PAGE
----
“Speaking of which,” smaller adds, “talk to some of your really dykey lesbian friends some time and ask them how often they’ve been kicked out of bars or public places because a homophobic woman complains about “the man in the bathroom”- but it’s seized upon to a ridiculous degree by people who want to belittle the issues surrounding trans-ness.”

“I’ve peed in a lot of bathrooms labeled ‘men,’” says commenter Nails. “When the other one is busy- especially in single stall bathrooms- I don’t see much of a point behind waiting.”

And I’m betting many of the transphobic commenters at I Blame the Patriarchy have done the same thing. It’s not the bathroom that’s a big deal. It’s the symbol they make of it. They’ve made it into the center of debate because they think it’s more important to symbolically reject trans women than it is to let real human beings pursue basic needs without the fear of violence.

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15 Responses to Embedded Reporter: The Acceptability of Transphobia in Radfem Communities Remains Under Hot Debate at I Blame the Patriarchy

  1. 1
    lovepeaceohana says:

    It’s not the bathroom that’s a big deal. It’s the symbol they make of it.

    This seems a particularly obvious, important point to me, as someone who’s witnessed clearly-feminine woman-identified persons voluntarily entering and using the “men’s room” when the line for the women’s room is too long. Like Nails’ quote – especially the part about single-stall bathrooms, it just blows my mind that anyone bothers to police those.

  2. 2
    vesta44 says:

    Personally, I don’t care which bathroom anyone uses. Most bathrooms that have more than one toilet have stalls with doors, so privacy of a sort is assured, no matter who you are. When I’m using a bathroom in public, I’m not in there to see who else is in there, I’m in there to do my business and get the hell out so I can continue with whatever else I’m doing. I don’t care if there’s another woman in there, a man, a trans woman or a trans man. They’re not in there to see what I’m doing either, they’re in there to get their business done and get the hell out so they can continue with their shopping/etc. I don’t know what the big deal is about public bathrooms and who can use them, in most instances, it’s not like you’re ever going to see most of those people ever again (that you happen to run into in public bathrooms).

  3. 3
    Grace Annam says:

    but some mad little hamster in my brain jumped on the wheel this time and squeaked out

    Thanks for the mental image, Mandolin. :)

    I sympathize with the fact that people want the debate to “be over.” For pro-trans people, it’s tiring having to defend their humanity, or the humanity of their friends and loved ones, or even just the humanity of other humans. For anti-trans people, well, it’s always kind of tiring when people refuse to just accept your bigotry, isn’t it?

    Neatly put.

    vesta44, I appreciate your utilitarian view of bathrooms, which is the view all of us should have.

    I want to point out a problematical phrasing.

    I don’t care if there’s another woman in there, a man, a trans woman or a trans man.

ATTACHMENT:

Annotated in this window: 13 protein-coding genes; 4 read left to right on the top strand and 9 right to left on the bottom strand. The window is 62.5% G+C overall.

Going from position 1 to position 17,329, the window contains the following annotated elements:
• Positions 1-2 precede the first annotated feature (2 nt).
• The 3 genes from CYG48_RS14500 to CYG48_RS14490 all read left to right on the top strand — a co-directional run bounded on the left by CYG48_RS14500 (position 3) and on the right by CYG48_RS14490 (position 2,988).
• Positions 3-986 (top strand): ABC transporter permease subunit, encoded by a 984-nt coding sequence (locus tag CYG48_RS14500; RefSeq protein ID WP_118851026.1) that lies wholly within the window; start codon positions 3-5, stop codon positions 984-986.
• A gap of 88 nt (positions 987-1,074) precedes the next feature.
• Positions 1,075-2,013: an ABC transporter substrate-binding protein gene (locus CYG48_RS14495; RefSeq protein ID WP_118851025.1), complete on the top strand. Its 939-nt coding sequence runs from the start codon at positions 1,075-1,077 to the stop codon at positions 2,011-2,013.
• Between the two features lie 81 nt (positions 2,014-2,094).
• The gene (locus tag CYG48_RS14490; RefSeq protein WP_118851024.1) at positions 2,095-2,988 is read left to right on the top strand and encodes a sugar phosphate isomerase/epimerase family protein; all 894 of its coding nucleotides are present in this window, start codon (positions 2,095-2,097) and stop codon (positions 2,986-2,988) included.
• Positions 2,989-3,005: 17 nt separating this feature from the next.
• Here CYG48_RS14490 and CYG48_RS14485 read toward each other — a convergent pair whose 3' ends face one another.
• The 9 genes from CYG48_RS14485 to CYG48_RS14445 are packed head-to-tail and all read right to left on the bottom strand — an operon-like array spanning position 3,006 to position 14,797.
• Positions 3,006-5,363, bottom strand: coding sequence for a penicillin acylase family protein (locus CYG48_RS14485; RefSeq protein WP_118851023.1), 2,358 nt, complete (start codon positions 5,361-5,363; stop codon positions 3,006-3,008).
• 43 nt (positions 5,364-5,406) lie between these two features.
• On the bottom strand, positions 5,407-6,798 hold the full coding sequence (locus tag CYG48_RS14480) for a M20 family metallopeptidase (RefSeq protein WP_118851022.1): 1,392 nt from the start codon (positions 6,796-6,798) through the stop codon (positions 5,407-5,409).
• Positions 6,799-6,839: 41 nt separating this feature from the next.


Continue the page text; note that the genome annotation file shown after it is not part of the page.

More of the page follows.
This construction implies four discrete categories, and that the categories “woman” and “trans woman” are distinct, and likewise with “man” and “trans man”.

    Just wanted to bring it to your attention.

    Grace

  4. 4
    vesta44 says:

    Grace – I see how the phrasing is problematical. I couldn’t think of another way to phrase it that would get across what I meant.

  5. 5
    Mandolin says:

    Vesta, not to hammer in the point (which obviously you get), but just in case it’s ever helpful in the future, here are a couple ideas:

    I don’t care if there’s a cis woman in there, a cis man, a trans woman or a trans man. (ALT, and possibly better in this situation: I don’t care if there’s a cis woman or a trans woman, a cis man or a trans man in there.)

    or

    I don’t care who’s in there, man or woman, cis or trans.

  6. 6
    vesta44 says:

    Mandolin – Thank you, I’ll keep that in mind for future reference.

  7. 7
    Femmeguy says:

    Augh, potty panic. We are having to deal with that up here in Canada from radical right-wing fundamentalists in a swivet over Bill C-389, which is not about bathrooms but about banning discrimination based on gender identity and expression in federal areas of jurisdiction and in hate crimes law.

    It was especially intense just before the vote on the bill in the House of Commons (equivalent to the US House of Representatives, more or less) in early February. (It passed with the support of most of the opposition and the opposition of most of the governing Conservative Party.)

    One hateful little character named Charles McVety even compared trans women wanting to use washrooms unharassed to former Colonel Russell Williams, who stalked, broke in on, and sexually assaulted women and girls and murdered two of them. (His apparent interest in keeping their undergarments as trophies was noted with full transmisogynist hoopla in the mainstream media, as if the titillating notion that he might be a crossdresser!! was more shocking than the fact that he, you know, murdered two women.)

    So you see where people trying to invoke Potty Panic are willing to go, and you see the sort of people that they’re allied with.

  8. 8
    Mandolin says:

    Just FTR, I’m apparently not a feminist.

    Also, some of the responding commenters seem to have seen red somewhere early in my comments because they decided to explain to me why it’s okay to have trans women in bathrooms because that’s apparently not something I spent a large number of words arguing.

    Eh. Not worth the time.

  9. 9
    Mandolin says:

    Oh. Sorry, was irritated with the comments over there.